14 Aug

Fireball or Ice Blast? 

Entangling Vines or Tendrils of Darkness? 

Healing Touch or Death Grip?

double axe

The way in which our characters use magic is more interesting than the magic itself. Fantasy has become so intertwined with magical influences that there is really no way to separate the two without stealing some of the wonder.

A hero is expected to have a magical weapon, and wear armor that makes him nigh invincible. How else could he destroy the evil *insert villain here*.

I have no problem with any of these things, and in fact Delphia is full of such items. Penn, my favorite gnome, would not have made it through the attempted massacre in Shadowmire without the aid of an enchanted axe. Does this make him less interesting? Perhaps if him wielding that axe were the only manner in which I used him. If I handcuffed him to his weapon, then I could see the problem.

What do you think about magic in a fantasy setting?   


Posted by on August 14, 2014 in From the Desk of the Author


Tags: , , , , , , , , , ,

6 responses to “Magic

  1. debyfredericks

    August 14, 2014 at 7:04 pm

    Writers so often deal with magic as just a surface issue, a “thing” the character can do. But if magic was real, it would be an enormous part of the world we live in. A great example of this is the Earthsea series, where the society is infused with magic and there are multiple structures to organize and contain it.

    What can you do with magic? What can’t you do? (Like the Genie said, bringing back the dead never works out well.) Writers can discover such deep subject matter if they consider these questions before they start constructing their plots!

    • Len

      August 15, 2014 at 6:19 am

      My brother loves the Earthsea books.

  2. jdtcreates

    August 15, 2014 at 8:03 pm

    To me, magic shows how much a writer is willing to let themselves be able to do anything but also find everything they want to do. There’s the magic that is treated as part of the natural forces and the mysterious esoteric magic that shows there is something beyond ourselves. Personally, my favorite types are the magics flexible enough to be a destructive force but can also be scaled down to personal uses, all of which depends on whose behind it.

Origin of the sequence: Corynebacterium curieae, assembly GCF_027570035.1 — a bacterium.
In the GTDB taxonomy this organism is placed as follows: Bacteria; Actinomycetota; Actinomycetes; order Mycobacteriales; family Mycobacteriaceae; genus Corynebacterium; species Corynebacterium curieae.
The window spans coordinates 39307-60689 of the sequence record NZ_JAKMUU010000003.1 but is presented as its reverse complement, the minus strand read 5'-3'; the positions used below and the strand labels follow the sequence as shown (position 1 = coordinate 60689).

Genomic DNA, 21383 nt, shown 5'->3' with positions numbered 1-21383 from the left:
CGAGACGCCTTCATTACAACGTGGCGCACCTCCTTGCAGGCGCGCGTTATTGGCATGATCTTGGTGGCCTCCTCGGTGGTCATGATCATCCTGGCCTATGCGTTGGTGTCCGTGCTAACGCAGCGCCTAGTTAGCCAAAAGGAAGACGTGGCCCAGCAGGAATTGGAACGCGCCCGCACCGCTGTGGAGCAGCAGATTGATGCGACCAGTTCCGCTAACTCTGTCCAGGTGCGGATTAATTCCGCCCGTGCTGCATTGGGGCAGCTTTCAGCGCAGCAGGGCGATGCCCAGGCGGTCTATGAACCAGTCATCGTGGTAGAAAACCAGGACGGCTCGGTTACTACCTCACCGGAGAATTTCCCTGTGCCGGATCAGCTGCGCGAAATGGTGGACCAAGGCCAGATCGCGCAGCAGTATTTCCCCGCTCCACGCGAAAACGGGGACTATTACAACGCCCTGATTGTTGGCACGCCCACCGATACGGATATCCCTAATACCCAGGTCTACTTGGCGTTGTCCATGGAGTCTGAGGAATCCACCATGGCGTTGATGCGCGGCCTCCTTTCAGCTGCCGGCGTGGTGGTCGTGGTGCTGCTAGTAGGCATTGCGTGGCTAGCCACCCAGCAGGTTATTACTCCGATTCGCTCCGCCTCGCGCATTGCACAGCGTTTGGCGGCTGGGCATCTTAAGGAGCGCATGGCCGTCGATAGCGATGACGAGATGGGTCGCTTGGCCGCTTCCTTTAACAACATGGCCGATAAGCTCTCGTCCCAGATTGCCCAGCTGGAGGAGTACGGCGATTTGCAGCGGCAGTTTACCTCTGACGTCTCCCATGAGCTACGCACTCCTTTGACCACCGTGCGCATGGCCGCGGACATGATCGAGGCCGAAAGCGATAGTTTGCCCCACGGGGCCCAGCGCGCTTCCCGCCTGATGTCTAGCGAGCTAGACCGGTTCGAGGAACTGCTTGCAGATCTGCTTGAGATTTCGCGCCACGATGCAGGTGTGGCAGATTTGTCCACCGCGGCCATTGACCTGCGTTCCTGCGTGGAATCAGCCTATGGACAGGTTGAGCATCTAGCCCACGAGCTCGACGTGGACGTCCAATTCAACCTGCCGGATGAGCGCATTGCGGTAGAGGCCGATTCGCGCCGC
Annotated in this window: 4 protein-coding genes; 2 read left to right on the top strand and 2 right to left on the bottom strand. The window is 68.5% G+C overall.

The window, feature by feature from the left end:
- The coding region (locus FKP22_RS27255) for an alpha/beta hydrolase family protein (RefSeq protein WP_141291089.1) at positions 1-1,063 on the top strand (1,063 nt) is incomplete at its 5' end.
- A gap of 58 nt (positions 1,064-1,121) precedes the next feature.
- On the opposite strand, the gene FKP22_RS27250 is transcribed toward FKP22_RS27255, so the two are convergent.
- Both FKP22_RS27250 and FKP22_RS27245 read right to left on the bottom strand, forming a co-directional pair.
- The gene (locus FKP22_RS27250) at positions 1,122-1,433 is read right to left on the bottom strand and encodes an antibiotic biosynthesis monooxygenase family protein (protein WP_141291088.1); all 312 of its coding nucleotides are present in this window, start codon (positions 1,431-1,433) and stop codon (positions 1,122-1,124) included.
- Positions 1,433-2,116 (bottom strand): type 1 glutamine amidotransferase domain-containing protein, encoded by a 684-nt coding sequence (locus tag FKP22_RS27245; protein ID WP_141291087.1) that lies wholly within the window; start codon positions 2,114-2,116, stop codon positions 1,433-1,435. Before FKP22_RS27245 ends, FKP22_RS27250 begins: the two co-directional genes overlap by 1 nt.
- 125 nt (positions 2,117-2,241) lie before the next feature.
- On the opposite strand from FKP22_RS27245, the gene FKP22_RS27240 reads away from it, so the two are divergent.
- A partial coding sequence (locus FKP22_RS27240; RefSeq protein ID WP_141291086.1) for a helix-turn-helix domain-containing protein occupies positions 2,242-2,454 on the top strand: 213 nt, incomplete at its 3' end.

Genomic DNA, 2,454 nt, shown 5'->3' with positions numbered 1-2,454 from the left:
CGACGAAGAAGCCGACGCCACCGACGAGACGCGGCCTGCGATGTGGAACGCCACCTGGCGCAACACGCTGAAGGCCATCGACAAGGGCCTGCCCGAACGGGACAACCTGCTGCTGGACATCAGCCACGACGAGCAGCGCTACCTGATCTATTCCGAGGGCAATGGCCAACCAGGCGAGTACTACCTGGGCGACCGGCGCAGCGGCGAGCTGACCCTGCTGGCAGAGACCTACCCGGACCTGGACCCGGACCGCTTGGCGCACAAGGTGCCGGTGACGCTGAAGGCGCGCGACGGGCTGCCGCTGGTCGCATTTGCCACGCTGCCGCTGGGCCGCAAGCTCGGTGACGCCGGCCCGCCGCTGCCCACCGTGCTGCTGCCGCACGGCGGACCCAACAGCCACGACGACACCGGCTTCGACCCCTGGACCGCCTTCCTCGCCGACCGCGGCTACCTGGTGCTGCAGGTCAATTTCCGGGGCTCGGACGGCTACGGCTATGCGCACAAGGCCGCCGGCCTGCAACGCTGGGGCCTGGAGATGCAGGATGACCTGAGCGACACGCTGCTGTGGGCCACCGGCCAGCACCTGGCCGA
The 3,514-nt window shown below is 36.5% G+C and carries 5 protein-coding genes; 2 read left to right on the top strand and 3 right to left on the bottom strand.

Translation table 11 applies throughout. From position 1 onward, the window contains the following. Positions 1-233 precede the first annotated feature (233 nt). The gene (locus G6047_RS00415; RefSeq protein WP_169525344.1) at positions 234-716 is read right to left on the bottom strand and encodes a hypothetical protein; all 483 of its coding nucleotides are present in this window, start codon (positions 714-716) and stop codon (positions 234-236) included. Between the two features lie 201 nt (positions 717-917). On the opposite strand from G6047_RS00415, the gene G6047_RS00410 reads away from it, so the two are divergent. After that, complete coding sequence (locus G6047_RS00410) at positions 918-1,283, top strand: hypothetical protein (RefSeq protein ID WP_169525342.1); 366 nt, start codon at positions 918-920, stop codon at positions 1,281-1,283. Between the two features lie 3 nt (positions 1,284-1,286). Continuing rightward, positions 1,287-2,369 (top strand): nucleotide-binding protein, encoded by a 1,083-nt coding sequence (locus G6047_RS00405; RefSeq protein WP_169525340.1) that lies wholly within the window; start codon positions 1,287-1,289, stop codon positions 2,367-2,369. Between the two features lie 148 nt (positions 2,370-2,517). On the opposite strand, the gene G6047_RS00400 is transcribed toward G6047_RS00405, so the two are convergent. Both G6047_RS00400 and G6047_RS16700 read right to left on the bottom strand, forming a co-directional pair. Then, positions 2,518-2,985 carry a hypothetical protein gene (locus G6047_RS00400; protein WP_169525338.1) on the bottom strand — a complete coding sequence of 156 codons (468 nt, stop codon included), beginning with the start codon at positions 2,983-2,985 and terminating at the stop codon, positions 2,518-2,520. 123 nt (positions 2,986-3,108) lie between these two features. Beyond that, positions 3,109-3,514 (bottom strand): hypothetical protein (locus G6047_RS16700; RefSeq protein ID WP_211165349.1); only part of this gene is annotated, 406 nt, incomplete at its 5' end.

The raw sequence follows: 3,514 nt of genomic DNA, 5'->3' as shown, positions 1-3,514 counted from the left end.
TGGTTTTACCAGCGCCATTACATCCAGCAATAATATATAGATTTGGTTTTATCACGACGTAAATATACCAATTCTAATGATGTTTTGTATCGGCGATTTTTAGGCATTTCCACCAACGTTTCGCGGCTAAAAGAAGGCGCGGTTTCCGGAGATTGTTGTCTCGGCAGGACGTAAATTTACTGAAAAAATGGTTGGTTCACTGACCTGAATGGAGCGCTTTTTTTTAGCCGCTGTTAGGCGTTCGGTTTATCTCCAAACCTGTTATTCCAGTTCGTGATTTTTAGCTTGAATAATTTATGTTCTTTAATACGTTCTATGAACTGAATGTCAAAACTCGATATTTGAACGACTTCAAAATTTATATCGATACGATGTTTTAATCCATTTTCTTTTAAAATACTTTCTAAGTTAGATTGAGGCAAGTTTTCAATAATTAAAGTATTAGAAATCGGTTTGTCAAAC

I’ve been giving this some though since I’m almost finishing the post on my world’s magic.

  3. Christine Haggerty

    August 22, 2014 at 10:30 pm

    When I read the list at the top it sounded like you were bartending, Len. But magic–all magic needs its own balance and should be hard and require training and have limits. Magic physics, if you will. I like it, but characters always matter more.

  4. Emilio J. D'Alise (@disperser)

    August 26, 2014 at 12:33 pm

    What turns me off from much of the fantasy I try to read is the inconsistent use of magic.

    An example that comes to mind is Gandalf . . . I found his magic to be situational based on the action in the plot.

    At least his inconsistencies are minor. Many characters wielding magic (both as heroes and as villains) show wide and annoying ranges in abilities.

    OR . . .

    When magic is consistent, it’s usually the character itself that has doubts, lapses in determination, etc. The end result is invariably frustration for this reader/viewer.

    I prefer magic that poses a severe toll on the user, at least then partially explaining some of the inconsistencies.


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